Is community rating fair?
A large part of the motivation of the Affordable Care Act is to provide insurance to those with pre-existing conditions. Under the law, insurance is offered to everyone at a price based on overall community risk, not the risk estimated by the insurance company based on a person's particular characteristics. That has been deemed "fair" by advocates of the law.
I wonder whether advocates of this view are concerned with other insurance markets. Teenage drivers pay a lot more for auto insurance. The old pay a lot more for life insurance. Life insurance companies require health screening before granting a policy. Is this a problem, or the natural and desirable functioning of markets?
In the law, having children has been deemed a pre-existing condition, although it is not quite described as such. Everyone is now expected to buy insurance to pay for pregnancy and maternity care, even those who never intend to have children. The goal is to spread the risk of childbirth among the larger community.
But having children is more a choice than a random act of nature. People who drive a new Porsche pay more for car insurance than those who drive an old Chevy. We consider that fair because which car you drive is a choice. Why isn't having children viewed in the same way?
I don't know the answer to these questions. But it does seem that fairness in health insurance pricing is being viewed very differently than fairness in pricing other types of insurance. I wonder why.
Greg Mankiw asks "Is Community rating fair?" His contention seems to be that the market has deemed that people with different health risks should pay more for health insurance, much in the way that the market has deemed that people who are statistically more likely to be involved in auto accidents should pay pay more for car insurance and that people who are statistically more likely to die sooner should pay more for life insurance. By way of example, he cites teen drivers (higher car insurance premiums) and old people (higher life insurance premiums, if they can get a policy at all).
Mankiw's complaint is specifically that pregnancy is, for the purposes of the ACA, a "pre-existing condition," the cost of which should not be spread among all of the insured, because pregnancy is a choice. Leaving aside the fact that the degree to which pregnancy is a choice is correlated with, and proportional to, socioeconomic status, Mankiw takes a logical leap that goes something like this:1. Pregnancy is a choice.It should be noted that community rating is primarily meant to remove the penalty of a lifetime of burdensome costs for those of us unlucky enough to be born with genetic conditions, to contract less-than-curable lifetime ailments like Lyme disease, and other catastrophic health scenarios that currently send people down a road toward something that most closely resembles serfdom. It should also be noted that community rating is very similar to the way in which employer-based health insurance plans spread risk, and have done so for decades. It's not like we're landing on Neptune here. Perhaps pregnancy is different in some fundamental way from the sorts of conditions I describe. Then again, maybe it's not. This is a relatively simple technocratic question, not the grand philosophical debate over which Mankiw wastes so much hand-wringing. Perhaps, in a sane political environment, we'd be able to discuss this question and others like it calmly and reach a practical solution.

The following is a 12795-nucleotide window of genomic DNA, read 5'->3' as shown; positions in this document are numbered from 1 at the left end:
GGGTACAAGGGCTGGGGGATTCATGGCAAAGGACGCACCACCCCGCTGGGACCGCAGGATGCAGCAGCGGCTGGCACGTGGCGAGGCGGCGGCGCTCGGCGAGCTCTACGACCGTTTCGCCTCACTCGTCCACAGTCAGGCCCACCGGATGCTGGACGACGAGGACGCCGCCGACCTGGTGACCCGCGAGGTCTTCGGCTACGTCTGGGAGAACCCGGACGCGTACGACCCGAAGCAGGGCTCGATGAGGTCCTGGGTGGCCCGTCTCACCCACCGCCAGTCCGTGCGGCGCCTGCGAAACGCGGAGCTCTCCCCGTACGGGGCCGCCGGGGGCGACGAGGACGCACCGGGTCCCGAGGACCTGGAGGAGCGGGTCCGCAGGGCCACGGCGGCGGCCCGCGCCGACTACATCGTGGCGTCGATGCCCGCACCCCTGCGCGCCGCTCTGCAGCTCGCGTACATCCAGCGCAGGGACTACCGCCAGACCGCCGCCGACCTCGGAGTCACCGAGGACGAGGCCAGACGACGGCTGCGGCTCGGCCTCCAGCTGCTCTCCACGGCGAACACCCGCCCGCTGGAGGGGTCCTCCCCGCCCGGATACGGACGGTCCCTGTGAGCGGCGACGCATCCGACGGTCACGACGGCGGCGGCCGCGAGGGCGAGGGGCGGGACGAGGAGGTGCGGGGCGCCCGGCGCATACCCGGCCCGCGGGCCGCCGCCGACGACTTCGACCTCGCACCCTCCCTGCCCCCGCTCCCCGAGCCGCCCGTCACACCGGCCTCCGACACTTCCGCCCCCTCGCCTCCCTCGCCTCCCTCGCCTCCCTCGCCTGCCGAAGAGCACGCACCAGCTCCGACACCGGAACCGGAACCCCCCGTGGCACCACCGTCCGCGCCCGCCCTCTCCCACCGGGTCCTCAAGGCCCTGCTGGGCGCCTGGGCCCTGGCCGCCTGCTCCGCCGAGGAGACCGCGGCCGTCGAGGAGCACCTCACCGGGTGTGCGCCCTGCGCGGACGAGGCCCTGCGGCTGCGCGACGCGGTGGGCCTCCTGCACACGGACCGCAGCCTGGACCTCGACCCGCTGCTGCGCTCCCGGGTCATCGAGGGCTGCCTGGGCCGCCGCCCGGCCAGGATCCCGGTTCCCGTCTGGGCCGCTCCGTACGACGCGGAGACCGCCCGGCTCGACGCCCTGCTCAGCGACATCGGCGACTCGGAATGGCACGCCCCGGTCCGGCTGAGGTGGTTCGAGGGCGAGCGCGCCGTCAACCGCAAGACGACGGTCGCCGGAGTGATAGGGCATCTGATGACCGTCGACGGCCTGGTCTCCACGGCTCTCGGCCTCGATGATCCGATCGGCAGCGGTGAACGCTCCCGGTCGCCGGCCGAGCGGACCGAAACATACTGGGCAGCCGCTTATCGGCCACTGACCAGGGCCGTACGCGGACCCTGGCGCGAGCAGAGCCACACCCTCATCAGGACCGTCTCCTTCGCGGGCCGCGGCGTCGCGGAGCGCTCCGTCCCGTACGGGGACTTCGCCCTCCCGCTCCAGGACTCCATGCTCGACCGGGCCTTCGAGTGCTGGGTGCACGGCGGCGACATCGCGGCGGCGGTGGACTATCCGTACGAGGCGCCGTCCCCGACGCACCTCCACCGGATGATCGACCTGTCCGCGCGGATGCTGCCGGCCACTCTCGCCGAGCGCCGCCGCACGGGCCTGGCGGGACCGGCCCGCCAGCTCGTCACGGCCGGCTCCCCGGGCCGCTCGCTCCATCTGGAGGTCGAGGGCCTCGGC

2. Pregnancy is a pre-existing condition.
3. Community rating spreads costs for pre-existing conditions across all insured.
4. Community rating is unfair!!
So, Professor Mankiw, since you asked, yes, fairness is being treated differently here. And further, since you also asked, it's because This Thing isn't like Those Things. And we can't have a rational conversation about this stuff at the legislative level because your political masters can't talk about this stuff without bringing up death panels and the Fugitive Slave Act.